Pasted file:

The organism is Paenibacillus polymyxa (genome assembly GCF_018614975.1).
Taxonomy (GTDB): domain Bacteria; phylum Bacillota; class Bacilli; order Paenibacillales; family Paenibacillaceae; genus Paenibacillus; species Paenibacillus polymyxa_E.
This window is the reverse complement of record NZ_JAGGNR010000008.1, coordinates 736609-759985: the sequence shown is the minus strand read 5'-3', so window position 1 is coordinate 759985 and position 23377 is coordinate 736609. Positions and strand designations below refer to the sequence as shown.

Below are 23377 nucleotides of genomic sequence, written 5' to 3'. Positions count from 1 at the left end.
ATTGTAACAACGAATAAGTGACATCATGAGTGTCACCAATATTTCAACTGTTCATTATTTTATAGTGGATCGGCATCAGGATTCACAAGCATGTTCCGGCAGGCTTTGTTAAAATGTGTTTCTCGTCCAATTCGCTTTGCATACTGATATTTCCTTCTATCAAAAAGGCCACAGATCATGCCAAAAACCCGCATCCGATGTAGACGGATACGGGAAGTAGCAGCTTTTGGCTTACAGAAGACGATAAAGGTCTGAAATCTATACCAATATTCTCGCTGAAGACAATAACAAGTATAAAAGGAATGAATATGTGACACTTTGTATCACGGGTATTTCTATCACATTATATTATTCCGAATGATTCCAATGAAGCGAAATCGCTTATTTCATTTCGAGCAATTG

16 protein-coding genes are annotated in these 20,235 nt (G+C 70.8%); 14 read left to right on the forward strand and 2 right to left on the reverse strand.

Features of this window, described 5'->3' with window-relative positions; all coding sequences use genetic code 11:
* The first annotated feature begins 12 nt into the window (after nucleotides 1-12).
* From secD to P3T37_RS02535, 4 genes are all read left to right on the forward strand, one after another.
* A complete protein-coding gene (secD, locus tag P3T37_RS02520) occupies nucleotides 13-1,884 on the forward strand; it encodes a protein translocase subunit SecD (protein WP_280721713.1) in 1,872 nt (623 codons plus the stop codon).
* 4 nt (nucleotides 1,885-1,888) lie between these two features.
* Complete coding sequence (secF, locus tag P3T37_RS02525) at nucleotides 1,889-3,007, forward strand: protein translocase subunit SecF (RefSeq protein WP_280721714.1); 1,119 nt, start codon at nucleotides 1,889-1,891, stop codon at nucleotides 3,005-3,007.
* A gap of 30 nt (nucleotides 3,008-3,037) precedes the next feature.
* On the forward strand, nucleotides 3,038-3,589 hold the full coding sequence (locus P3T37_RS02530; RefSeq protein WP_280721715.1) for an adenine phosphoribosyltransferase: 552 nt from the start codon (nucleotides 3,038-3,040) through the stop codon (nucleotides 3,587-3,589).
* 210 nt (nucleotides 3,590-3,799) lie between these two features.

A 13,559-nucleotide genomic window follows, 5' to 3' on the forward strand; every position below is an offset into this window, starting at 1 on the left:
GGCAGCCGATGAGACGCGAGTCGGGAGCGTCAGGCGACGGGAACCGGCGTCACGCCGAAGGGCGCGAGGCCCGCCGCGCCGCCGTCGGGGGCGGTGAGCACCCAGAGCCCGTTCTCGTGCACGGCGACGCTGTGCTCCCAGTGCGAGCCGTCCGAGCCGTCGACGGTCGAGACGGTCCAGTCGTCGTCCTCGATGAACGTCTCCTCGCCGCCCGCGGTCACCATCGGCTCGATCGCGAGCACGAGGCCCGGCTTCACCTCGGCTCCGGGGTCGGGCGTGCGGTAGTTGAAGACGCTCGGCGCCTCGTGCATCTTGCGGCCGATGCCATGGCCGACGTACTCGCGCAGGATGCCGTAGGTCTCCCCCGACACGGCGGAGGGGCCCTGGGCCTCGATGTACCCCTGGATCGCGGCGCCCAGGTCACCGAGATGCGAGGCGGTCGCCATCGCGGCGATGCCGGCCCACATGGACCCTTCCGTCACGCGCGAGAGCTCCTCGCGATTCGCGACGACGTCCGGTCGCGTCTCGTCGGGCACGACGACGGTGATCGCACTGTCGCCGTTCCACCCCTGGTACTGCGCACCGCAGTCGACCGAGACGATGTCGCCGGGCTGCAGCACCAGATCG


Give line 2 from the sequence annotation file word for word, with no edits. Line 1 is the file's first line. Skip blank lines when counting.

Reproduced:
Taxonomy (GTDB): domain Bacteria; phylum Bacillota; class Bacilli; order Paenibacillales; family Paenibacillaceae; genus Paenibacillus; species Paenibacillus polymyxa_E.